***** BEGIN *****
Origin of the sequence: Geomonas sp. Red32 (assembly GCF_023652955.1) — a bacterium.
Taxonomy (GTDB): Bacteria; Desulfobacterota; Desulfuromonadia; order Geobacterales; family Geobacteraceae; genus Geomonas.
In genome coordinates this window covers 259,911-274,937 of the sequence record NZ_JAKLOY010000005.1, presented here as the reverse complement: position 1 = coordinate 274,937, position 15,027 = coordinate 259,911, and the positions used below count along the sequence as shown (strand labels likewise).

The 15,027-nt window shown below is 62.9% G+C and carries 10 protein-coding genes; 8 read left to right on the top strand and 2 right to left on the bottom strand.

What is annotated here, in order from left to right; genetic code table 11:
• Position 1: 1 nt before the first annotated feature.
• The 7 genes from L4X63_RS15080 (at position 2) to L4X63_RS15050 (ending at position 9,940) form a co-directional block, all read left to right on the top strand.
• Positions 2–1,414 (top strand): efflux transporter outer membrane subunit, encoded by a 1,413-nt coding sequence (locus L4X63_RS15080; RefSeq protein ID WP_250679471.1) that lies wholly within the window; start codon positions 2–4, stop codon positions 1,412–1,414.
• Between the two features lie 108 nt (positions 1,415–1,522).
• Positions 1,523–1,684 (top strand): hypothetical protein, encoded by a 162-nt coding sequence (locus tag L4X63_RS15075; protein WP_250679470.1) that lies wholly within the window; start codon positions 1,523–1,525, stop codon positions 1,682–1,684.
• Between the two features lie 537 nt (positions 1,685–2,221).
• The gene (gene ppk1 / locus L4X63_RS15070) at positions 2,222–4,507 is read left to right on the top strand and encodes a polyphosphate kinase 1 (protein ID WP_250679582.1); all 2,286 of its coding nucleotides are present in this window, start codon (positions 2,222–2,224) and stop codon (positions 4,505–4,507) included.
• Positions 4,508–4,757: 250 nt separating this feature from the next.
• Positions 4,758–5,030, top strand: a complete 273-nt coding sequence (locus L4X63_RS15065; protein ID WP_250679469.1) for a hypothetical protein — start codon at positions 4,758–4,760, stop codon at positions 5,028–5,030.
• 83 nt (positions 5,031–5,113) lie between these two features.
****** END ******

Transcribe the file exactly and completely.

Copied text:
Origin of the sequence: Geomonas sp. Red32 (assembly GCF_023652955.1) — a bacterium.
Taxonomy (GTDB): Bacteria; Desulfobacterota; Desulfuromonadia; order Geobacterales; family Geobacteraceae; genus Geomonas.
In genome coordinates this window covers 259,911-274,937 of the sequence record NZ_JAKLOY010000005.1, presented here as the reverse complement: position 1 = coordinate 274,937, position 15,027 = coordinate 259,911, and the positions used below count along the sequence as shown (strand labels likewise).

The 15,027-nt window shown below is 62.9% G+C and carries 10 protein-coding genes; 8 read left to right on the top strand and 2 right to left on the bottom strand.

What is annotated here, in order from left to right; genetic code table 11:
• Position 1: 1 nt before the first annotated feature.
• The 7 genes from L4X63_RS15080 (at position 2) to L4X63_RS15050 (ending at position 9,940) form a co-directional block, all read left to right on the top strand.
• Positions 2–1,414 (top strand): efflux transporter outer membrane subunit, encoded by a 1,413-nt coding sequence (locus L4X63_RS15080; RefSeq protein ID WP_250679471.1) that lies wholly within the window; start codon positions 2–4, stop codon positions 1,412–1,414.
• Between the two features lie 108 nt (positions 1,415–1,522).
• Positions 1,523–1,684 (top strand): hypothetical protein, encoded by a 162-nt coding sequence (locus tag L4X63_RS15075; protein WP_250679470.1) that lies wholly within the window; start codon positions 1,523–1,525, stop codon positions 1,682–1,684.
• Between the two features lie 537 nt (positions 1,685–2,221).
• The gene (gene ppk1 / locus L4X63_RS15070) at positions 2,222–4,507 is read left to right on the top strand and encodes a polyphosphate kinase 1 (protein ID WP_250679582.1); all 2,286 of its coding nucleotides are present in this window, start codon (positions 2,222–2,224) and stop codon (positions 4,505–4,507) included.
• Positions 4,508–4,757: 250 nt separating this feature from the next.
• Positions 4,758–5,030, top strand: a complete 273-nt coding sequence (locus L4X63_RS15065; protein ID WP_250679469.1) for a hypothetical protein — start codon at positions 4,758–4,760, stop codon at positions 5,028–5,030.
• 83 nt (positions 5,031–5,113) lie between these two features.